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Re: Idea: mount /tmp to tmpfs depending on free space and RAM

2012/6/15 Jean-Christophe Dubacq wrote:

>>> This is often seen as not a good move to have a user-writable directory
>>> on the system partition(s), since this provides for easy DOS
>> DoS like what? /tmp on disk have a 5% safety limit available for system,
>> user can "DoS" only his own processes, and he can do that anyway. But
>> /tmp on tmpfs is even worse move, since it does not have 5% safety.
> 1) With 2TB disks, I certainly do not use 5% any more

How is that? Isn't it a default value for 2TB disks any more? Or you mean
that you manually reduced it to e.g. 1%?

> 2) Mysql, apache, postfix, all kind of vital systems, do not run as
> root. And if /tmp is full (and mounted on /), / is full (and so is
> /var). All kind of mayhem may happen there (I have seen it).

You talk about mysql/apache/postfix, so I assume you mean a server.
And since it's about users filling /tmp I assume it's a multiuser server
(or rather at-least-one-user server). Then putting /tmp on tmpfs is a bad
idea there, because doing that will force users to use /var/tmp for large
files and will (not "can", but "will", since /var/tmp is not cleaned)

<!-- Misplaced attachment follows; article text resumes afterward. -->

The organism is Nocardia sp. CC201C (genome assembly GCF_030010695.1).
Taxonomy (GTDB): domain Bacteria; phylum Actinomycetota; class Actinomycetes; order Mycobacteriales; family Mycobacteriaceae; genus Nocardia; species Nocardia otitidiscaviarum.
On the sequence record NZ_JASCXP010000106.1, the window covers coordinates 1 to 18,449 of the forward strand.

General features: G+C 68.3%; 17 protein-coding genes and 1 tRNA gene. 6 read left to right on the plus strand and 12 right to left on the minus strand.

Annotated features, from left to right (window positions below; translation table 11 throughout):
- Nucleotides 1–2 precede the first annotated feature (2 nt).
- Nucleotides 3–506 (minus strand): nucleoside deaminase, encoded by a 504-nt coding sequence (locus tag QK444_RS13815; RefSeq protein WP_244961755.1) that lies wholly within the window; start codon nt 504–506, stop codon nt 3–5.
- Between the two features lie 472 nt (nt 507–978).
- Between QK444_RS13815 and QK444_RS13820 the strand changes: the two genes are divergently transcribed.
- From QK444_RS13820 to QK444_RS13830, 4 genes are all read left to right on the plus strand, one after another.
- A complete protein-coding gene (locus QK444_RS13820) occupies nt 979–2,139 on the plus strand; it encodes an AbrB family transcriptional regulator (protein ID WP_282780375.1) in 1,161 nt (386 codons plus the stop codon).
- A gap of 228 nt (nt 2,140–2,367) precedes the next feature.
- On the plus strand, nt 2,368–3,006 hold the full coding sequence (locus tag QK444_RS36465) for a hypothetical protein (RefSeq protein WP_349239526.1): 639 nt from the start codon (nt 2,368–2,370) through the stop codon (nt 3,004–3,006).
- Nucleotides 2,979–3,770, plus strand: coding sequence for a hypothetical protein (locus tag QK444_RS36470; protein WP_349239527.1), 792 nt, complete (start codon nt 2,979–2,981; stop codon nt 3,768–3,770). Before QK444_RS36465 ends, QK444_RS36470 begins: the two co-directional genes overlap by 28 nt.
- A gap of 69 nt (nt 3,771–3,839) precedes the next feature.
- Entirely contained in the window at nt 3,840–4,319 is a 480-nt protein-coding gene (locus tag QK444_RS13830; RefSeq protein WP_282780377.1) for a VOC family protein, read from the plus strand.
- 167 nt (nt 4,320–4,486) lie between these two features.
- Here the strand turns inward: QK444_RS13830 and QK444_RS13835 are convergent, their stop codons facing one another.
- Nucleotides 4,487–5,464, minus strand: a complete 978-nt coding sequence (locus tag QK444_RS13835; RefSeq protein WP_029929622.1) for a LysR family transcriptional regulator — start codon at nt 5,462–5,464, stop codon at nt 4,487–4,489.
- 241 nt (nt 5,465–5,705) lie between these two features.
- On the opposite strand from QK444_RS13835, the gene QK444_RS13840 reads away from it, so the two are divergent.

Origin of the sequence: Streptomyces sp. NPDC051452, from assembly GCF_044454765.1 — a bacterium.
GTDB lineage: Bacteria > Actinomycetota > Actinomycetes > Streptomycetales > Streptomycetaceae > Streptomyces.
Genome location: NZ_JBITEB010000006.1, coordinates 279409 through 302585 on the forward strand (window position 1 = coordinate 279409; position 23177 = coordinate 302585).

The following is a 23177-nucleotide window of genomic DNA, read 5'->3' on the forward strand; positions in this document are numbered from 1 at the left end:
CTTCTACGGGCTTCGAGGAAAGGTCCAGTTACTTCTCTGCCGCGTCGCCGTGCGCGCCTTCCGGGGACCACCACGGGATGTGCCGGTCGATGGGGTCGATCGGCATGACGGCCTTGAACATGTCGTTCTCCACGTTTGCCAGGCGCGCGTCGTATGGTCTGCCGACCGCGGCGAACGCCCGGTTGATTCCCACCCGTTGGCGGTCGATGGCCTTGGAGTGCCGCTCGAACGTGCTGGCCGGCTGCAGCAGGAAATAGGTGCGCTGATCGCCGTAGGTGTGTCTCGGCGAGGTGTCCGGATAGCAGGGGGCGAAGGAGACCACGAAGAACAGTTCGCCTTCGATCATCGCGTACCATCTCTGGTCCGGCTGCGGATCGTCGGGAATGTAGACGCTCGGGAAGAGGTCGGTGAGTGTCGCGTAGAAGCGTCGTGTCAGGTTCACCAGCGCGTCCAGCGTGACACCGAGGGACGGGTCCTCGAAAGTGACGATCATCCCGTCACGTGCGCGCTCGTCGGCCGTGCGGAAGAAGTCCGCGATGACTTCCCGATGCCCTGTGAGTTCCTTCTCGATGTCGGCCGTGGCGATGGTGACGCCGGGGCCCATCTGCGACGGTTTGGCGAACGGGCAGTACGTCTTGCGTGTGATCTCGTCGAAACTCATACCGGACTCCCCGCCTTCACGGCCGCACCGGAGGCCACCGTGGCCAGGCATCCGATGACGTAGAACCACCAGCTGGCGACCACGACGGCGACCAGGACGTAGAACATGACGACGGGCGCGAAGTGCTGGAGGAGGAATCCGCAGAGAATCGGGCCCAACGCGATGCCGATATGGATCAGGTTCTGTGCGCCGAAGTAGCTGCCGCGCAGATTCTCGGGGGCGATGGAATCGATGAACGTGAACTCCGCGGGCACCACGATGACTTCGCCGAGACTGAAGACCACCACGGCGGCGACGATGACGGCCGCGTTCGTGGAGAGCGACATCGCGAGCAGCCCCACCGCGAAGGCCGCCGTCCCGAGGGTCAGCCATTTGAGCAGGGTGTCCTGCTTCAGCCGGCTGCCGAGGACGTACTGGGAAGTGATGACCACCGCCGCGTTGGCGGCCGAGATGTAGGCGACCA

eventually fill /var partition, which is exactly what you need to prevent.

To solve this problem I can suggest:
1. Leave /tmp on /, but have separate /var partition (common for servers),
filling /tmp will not fill /var then. Optionally symlink /var/tmp to /tmp.
2. Have *both* /tmp and /var/tmp mount-bound to /home/tmp.
3. Configure quotas for /tmp, wherever it is. Obviously it must be on disk,
quotas don't work for tmpfs (it's just ~5 commands to set up quotas).

These do not solve the problem completely, there other ways to fill /var
without using /tmp. But it should at least save it from accidental fill.
And they don't need tmpfs-like resizes. :)

>>> (even involuntary; I know of people daily working with 30GB files, and
>>> this easily fills the / partition).
>> Is there anything better for them than /tmp on disk? If it's a desktop with
>> single disk I would suggested them a single root partition (with /tmp on it).
>> If it's a server with small root but large /home on RAIDs then I would
>> mount-bind /tmp to /home/tmp...
> Learning not to use /tmp to place large files. Setting TMPDIR=/home/tmp
> is a start, indeed.

Hm. But that's almost the same as mount-bind /tmp to /home/tmp. Actually
mount-bind is even better, because you don't have to explain users when
they should set TMPDIR, just say "Use default (/tmp) and don't worry, admins
will decide on which partition/ram/swap the files will end up".


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